(On DVD, January 2009) There are many ways of portraying the legend of gonzo journalist Hunter S. Thompson, and I suppose that making him the anarchic spirit in the middle of an episodic comedy is just as good as another. But what have looked like a great idea nearly thirty years ago doesn’t seem quite so successful today: Where The Buffalo Roam doesn’t have the right pacing for a comedy, and seems to place far too much confidence in the viewers’ knowledge of Thompson’s antics to fully establish itself on its own merits. Thompson (played by Bill Murray, sometimes unrecognizable under the Thompson mystique) becomes as side-character in his own movie, most often playing a Tasmanian devil wreaking havoc on the uptight men and women of the narrative. But even that becomes a problem when the film tries to get some sympathy from the viewer, setting up a conflict between two friends that seem incapable of living in the rest of the world. Those with a good knowledge of Thompson’s checkered history will recognize a number of episodes from his best years, although the heroic amount of mind-altering substances consumed on-screen distracts from the fact that Thompson could be a truly kick-ass writer if he set his mind to it. Today, the film becomes a footnote for fans of either Murray or Thompson, but its interest remains limited to a curio, not a particularly enjoyable film.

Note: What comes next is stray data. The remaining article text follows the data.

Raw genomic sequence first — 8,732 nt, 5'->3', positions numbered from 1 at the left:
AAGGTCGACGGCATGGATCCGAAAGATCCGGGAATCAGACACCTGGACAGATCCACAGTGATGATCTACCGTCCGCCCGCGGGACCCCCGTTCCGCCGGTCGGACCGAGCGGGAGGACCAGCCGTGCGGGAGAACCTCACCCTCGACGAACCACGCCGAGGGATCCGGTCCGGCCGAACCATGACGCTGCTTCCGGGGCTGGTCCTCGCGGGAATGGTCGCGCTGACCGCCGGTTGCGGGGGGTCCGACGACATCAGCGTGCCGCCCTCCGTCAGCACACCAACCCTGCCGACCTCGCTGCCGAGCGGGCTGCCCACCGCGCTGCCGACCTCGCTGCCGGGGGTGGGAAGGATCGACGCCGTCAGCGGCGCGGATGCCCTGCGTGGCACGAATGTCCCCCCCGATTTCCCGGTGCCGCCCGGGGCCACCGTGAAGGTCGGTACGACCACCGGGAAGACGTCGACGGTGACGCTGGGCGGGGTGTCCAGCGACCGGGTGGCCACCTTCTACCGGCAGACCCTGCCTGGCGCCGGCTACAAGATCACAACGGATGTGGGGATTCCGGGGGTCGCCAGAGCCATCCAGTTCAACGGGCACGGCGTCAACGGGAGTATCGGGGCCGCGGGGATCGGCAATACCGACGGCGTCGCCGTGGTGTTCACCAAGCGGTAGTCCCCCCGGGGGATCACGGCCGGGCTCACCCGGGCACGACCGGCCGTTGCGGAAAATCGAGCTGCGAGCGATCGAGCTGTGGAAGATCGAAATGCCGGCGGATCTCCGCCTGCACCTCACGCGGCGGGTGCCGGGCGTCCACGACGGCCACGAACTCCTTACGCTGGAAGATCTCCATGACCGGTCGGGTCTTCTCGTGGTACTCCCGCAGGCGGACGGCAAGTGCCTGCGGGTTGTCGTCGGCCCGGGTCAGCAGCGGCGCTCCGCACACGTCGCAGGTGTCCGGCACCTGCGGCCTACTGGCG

(Second viewing, on DVD, September 2009) Months and a few dozen books by/about Thompson later, the movie hasn’t improved at all: It’s a disjointed, unfunny, unfaithful mess. The dramatic arc between Thompson and “Lazlo” never makes sense (since to do so, Thompson would have to become the responsible one), and Thompson’s character never earns any sympathy through his actions: Where The Buffalo Roam thinks it’s enough just to say “you squares don’t get it, man”. On the other hand, Thompson fans will have a moderate amount of fun spotting the references to his history or bibliography, telling when separate incidents are conflated, or when particular quirks of the writer are used for a few seconds. This being said, it’s a meager return for a rather poor film: There’s no doubt that Fear and Loathing in Las Vegas remains the best Thompson film yet.